‘The Welsh would be insuperable if only they were inseparable.’
Who was responsible for one of the great surviving objects of the Middle Ages?
Should one of the greatest of Welsh treasures be returned to the country in which it was found? David R. Howell investigates.
Since before Roman times, writes Marjorie Sykes, pearl-fishing has been practised in North Wales, Cumberland and Perth.
John R. Guy introduces the soldier, churchman, and Royalist Fellow of New College who served Russia and Sweden during Cromwell’s years of power, and who returned to post-Restoration Britain to become a prominent parson in the Church of Wales.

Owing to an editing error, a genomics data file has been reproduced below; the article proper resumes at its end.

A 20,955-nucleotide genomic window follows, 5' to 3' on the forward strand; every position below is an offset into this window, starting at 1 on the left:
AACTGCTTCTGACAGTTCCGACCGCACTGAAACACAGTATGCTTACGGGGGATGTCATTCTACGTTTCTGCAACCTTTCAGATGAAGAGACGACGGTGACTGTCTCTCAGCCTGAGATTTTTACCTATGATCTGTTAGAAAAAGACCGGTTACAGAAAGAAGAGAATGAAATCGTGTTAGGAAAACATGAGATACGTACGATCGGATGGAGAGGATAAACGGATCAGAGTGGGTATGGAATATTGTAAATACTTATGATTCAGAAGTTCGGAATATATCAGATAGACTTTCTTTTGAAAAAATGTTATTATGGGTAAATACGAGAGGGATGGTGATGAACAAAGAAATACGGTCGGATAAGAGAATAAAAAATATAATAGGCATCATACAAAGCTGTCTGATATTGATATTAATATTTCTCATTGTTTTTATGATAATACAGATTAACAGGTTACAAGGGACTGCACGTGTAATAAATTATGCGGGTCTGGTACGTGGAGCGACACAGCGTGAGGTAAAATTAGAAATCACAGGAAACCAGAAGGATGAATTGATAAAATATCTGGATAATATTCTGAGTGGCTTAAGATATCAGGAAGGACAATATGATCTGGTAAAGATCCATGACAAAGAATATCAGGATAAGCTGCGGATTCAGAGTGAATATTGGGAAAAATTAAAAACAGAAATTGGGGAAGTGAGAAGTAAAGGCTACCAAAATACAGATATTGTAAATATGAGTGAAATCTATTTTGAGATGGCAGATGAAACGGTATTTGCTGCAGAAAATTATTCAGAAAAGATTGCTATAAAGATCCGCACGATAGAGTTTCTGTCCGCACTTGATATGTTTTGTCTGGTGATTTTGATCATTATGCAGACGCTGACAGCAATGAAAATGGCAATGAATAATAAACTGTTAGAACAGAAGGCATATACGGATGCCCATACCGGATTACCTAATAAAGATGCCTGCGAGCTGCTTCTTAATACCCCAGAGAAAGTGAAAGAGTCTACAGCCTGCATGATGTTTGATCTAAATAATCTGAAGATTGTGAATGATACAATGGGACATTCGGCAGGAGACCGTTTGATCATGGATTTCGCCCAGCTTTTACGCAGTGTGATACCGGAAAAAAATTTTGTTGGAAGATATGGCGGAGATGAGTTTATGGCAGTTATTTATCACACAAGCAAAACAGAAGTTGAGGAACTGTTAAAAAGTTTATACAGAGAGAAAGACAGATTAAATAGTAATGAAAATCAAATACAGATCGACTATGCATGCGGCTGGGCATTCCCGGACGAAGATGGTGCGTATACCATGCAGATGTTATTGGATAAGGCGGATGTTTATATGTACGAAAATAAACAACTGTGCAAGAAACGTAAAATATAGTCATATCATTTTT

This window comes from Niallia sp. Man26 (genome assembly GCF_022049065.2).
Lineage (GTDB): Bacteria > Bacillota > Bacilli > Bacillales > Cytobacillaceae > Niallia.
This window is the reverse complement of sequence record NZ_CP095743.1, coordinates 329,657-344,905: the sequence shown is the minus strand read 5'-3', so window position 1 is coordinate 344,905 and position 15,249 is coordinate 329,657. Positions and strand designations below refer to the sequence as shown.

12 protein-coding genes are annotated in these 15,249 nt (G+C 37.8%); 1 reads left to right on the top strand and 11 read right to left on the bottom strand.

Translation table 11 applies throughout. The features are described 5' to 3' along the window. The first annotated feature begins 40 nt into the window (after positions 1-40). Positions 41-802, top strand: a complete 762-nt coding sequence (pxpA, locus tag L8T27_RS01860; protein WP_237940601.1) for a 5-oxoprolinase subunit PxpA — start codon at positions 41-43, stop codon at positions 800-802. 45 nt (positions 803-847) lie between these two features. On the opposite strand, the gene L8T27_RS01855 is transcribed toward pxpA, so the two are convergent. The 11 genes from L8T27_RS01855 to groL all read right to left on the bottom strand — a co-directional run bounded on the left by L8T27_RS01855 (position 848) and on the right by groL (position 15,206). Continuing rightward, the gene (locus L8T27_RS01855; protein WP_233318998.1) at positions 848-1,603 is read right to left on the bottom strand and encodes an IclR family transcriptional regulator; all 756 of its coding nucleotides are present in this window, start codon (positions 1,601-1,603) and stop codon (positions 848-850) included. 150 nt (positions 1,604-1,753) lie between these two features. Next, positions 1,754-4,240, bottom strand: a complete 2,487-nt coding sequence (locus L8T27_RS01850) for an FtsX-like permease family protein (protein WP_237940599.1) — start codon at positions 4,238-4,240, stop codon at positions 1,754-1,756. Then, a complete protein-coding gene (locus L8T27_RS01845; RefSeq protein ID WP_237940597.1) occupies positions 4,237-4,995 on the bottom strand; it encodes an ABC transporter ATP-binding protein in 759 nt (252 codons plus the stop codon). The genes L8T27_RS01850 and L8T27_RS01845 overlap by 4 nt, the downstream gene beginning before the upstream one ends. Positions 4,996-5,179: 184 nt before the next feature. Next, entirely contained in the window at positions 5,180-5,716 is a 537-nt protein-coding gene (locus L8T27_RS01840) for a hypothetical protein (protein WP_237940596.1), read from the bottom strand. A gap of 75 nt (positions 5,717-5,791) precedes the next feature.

C.A. Usher describes how, during the thirteenth century, the divided Principality of Wales succumbed to English Conquest.
Alan Rogers describes how the Welsh fortresses founded by the English King were ‘outlying strongholds thrust into the heart of enemy country.’
Towards the end of the fourth century, writes David Jones, a Spanish emperor from Britain and his Welsh empress held their spendid court in a city on the Moselle.
The first (and indeed only) Welsh monarch was toppled on August 5th, 1063.
David Williams traces the Welsh heritage of England's greatest monarchy to medieval times and the Wars of the Roses.